(b) The Ordinances should be amended to give the Vice-Chancellor the normal power of presiding officer, along the lines of Appendix C. In particular, the regulations for the conduct of business should enable the Vice-Chancellor to withdraw a contested Grace at a later stage than at present. The Vice-Chancellor should also be authorised to put the propositions to the Regent House in a form which enables voters to decide easily on a series of simple propositions, especially by the Vice-Chancellor being authorised to separate propositions put forward. The Vice-Chancellor should be authorised to rule out amendments which are immaterial of trivial. The Vice-Chancellor should be authorised to rule amendments which are incompatible with the main purposes of the Grace in question or to refer the matter in question to the Council for separate submission as a Grace.
(c) The Council's and the General Board's statements of intention about University business (Statutes and Ordinances, pp. 121 and 123) should be incorporated into the Standing Orders of each body.
(d) The officers should review voting arrangements for the Senate, especially as to the verification of entitlement to vote.
(e) Sufficient security arrangements are not at present in place to permit secure electronic voting in the Regent House.

VERONICA SUTHERLAND

19 July 2004

Appendices

Appendix A: Evidence received.

Appendix B: Voting systems.

Appendix C: Draft amendments of Ordinance.

Appendix D: Illustration of revised procedures.

Appendix E: Dummy STV voting paper for a Council election.

APPENDIX A

Evidence Received

The Committee is grateful for the evidence received from the following:

The Proctors

The University Draftsman

Dr N. Dodgson

Professor A. W. F. Edwards

Professor G. R. Evans

Dr D. Galletly

Dr D. R de Lacey

Dr N. Maclaren

Dr J. S. Myers

Professor T. J. Smiley

APPENDIX B

Voting Systems

There is no ideal voting system. All systems have advantages and disadvantages. The present voting system mainly used within the University is Single Transferable Vote.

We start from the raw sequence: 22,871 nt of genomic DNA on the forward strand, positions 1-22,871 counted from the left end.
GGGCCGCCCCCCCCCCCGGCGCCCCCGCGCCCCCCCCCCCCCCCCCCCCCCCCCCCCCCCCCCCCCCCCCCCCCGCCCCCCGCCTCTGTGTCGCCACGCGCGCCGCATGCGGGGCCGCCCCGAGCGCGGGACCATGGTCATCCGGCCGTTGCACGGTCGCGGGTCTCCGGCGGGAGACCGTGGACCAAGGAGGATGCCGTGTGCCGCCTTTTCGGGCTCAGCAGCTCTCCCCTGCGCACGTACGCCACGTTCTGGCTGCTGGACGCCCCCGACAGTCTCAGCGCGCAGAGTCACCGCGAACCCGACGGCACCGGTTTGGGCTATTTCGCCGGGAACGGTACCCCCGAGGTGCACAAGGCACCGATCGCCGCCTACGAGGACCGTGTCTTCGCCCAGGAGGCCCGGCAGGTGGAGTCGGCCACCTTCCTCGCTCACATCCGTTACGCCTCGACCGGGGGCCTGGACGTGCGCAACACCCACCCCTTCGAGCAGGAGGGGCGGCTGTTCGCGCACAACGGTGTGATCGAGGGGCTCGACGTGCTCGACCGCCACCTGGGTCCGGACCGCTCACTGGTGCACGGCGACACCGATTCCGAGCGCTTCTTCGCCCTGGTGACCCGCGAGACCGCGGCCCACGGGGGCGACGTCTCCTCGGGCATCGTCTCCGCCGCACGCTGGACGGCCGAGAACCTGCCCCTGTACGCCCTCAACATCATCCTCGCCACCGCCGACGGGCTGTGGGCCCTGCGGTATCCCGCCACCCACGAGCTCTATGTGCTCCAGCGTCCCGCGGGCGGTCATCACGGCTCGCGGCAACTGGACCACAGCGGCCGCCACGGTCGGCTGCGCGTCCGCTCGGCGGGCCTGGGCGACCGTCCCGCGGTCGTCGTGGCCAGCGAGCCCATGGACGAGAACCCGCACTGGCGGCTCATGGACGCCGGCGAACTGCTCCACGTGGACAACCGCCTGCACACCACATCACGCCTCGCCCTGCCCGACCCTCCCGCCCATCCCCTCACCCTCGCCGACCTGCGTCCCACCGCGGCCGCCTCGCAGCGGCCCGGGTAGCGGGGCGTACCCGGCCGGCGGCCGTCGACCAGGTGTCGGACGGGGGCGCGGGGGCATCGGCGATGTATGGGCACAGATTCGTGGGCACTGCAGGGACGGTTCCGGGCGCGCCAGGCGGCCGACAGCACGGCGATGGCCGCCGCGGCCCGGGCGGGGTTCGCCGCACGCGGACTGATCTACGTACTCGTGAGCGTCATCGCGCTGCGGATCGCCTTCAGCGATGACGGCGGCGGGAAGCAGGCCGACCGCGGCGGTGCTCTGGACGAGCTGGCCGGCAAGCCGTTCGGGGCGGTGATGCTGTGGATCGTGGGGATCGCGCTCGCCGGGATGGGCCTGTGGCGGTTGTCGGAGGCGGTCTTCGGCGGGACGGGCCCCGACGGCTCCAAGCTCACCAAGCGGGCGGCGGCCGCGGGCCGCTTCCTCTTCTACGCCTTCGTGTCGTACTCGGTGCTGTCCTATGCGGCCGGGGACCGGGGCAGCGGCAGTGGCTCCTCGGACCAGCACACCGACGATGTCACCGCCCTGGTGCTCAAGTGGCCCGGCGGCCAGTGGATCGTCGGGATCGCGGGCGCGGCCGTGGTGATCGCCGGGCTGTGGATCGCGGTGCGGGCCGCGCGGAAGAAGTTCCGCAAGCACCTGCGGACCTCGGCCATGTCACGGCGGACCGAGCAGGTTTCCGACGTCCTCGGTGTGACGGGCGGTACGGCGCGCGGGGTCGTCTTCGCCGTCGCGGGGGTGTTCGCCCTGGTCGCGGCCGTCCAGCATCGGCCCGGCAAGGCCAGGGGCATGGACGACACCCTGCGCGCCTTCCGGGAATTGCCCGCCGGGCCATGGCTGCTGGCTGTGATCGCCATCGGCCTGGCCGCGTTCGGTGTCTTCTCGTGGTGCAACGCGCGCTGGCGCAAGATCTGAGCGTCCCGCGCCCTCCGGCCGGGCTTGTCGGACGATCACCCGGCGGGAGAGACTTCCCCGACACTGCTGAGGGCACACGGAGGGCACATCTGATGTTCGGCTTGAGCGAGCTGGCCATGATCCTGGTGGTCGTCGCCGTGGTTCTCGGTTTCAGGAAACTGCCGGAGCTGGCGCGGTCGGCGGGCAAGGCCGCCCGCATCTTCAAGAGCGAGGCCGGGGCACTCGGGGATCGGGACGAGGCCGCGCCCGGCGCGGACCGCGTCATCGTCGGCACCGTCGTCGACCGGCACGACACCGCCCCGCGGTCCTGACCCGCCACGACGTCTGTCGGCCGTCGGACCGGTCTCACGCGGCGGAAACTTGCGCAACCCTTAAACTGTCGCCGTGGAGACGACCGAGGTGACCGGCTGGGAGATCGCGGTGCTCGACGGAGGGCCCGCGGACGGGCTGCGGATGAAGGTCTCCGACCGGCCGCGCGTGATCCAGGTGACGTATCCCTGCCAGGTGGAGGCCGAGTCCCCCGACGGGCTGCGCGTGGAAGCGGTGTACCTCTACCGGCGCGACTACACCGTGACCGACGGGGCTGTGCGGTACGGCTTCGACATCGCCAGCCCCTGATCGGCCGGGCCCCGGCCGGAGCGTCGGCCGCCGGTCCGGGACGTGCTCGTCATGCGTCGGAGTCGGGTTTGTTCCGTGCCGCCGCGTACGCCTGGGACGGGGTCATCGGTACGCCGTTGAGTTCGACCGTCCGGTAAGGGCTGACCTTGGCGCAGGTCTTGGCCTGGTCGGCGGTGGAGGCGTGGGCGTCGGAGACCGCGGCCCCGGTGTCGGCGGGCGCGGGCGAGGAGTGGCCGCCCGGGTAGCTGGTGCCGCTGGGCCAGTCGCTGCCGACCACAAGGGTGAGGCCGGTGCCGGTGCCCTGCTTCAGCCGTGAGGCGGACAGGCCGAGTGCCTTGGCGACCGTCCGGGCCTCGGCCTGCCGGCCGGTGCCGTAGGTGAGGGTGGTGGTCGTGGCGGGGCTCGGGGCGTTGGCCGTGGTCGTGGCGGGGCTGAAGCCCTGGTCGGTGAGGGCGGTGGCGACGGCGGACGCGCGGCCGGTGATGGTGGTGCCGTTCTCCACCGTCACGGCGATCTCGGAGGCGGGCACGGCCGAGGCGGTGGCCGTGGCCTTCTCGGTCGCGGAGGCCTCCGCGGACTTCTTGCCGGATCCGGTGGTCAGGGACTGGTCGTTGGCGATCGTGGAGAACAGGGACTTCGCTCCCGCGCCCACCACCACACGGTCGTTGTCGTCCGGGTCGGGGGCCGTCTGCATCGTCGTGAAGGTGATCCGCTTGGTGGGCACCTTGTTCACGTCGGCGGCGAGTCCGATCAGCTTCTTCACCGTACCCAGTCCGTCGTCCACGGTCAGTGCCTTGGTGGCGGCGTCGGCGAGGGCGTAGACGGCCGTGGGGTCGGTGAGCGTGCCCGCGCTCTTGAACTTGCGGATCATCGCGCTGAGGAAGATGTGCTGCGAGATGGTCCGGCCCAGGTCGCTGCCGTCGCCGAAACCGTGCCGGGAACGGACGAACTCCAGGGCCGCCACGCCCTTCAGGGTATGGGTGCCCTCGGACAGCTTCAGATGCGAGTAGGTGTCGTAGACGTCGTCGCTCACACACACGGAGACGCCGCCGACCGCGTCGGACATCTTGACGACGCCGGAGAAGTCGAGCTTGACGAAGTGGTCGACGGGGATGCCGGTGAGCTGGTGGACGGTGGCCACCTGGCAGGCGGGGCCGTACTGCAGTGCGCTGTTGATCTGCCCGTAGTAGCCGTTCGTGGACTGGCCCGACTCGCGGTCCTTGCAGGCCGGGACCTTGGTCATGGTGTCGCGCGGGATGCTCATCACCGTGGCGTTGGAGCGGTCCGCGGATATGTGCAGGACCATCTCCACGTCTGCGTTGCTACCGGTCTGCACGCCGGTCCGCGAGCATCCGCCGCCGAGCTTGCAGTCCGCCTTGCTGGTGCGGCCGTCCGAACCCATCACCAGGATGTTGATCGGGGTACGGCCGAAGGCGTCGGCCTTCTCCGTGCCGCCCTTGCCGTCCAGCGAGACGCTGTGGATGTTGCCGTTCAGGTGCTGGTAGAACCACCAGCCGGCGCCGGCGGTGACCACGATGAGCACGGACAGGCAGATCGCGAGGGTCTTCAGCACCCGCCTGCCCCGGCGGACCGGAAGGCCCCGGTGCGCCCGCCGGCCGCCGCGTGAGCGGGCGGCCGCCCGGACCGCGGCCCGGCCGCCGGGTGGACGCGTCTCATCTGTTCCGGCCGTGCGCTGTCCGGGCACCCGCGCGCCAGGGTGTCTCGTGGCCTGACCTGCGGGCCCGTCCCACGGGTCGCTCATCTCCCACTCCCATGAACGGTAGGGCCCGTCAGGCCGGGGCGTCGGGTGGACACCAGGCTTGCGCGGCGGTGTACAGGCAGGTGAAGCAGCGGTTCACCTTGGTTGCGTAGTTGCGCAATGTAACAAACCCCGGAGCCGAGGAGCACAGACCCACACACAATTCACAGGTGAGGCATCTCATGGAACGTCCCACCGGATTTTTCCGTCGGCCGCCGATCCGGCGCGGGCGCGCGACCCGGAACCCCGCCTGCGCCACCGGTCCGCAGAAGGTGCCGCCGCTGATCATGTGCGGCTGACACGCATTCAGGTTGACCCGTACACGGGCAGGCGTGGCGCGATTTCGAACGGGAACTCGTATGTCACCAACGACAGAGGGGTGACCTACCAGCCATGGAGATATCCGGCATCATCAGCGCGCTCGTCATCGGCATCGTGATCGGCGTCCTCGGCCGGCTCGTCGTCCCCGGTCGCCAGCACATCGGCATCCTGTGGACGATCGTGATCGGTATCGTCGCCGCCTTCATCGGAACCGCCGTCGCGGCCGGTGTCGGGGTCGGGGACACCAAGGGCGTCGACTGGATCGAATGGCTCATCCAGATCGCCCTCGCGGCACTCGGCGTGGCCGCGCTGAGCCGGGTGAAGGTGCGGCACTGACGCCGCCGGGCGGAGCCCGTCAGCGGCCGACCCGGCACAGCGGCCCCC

This appendix describes the main features of various voting systems, and summarises their advantages and disadvantages.

First past the post - or X past the post in X vacancy elections

Delivers election to the candidates with the biggest vote or votes, without regard to the position of minorities, however significant. Can produce seriously skewed results in the case of voting to several categories on a single body, such as the University Council. It is simple to count.

Variants include systems where the voter has as many votes as the number of vacancies, or, in the case of multiple vacancy a somewhat smaller number. These variants have broadly the same advantages and disadvantages.

Single Transferable Vote

As used in Cambridge, operates normally according to the achievement of a quota of votes related to the number of places to be filled, and transfers the surplus above that quota of an elected candidate to remaining candidates, proportionally, or transfers the votes of excluded candidates (if no candidate has a surplus) to other candidates until places are filled. STV has a tendency to permit, if the electorate so determine, representation of minority as well as majority opinion. It is for this reason that it is regarded as particularly suitable for the election of a representative body such as the University Council. It is relatively easy for voters to use (they order the candidates until they have no remaining difference of preference); but it can be complicated to count.

It is strongly recommended by the Electoral Reform Society.

Condorcet rules

For the voter action is the same as for STV. The votes are counted differently, however, with the successive exclusion of least popular pair-wise combinations, with the result that the options elected carry the broadest support, but may not be those with the strongest separate support. It can be complicated to count.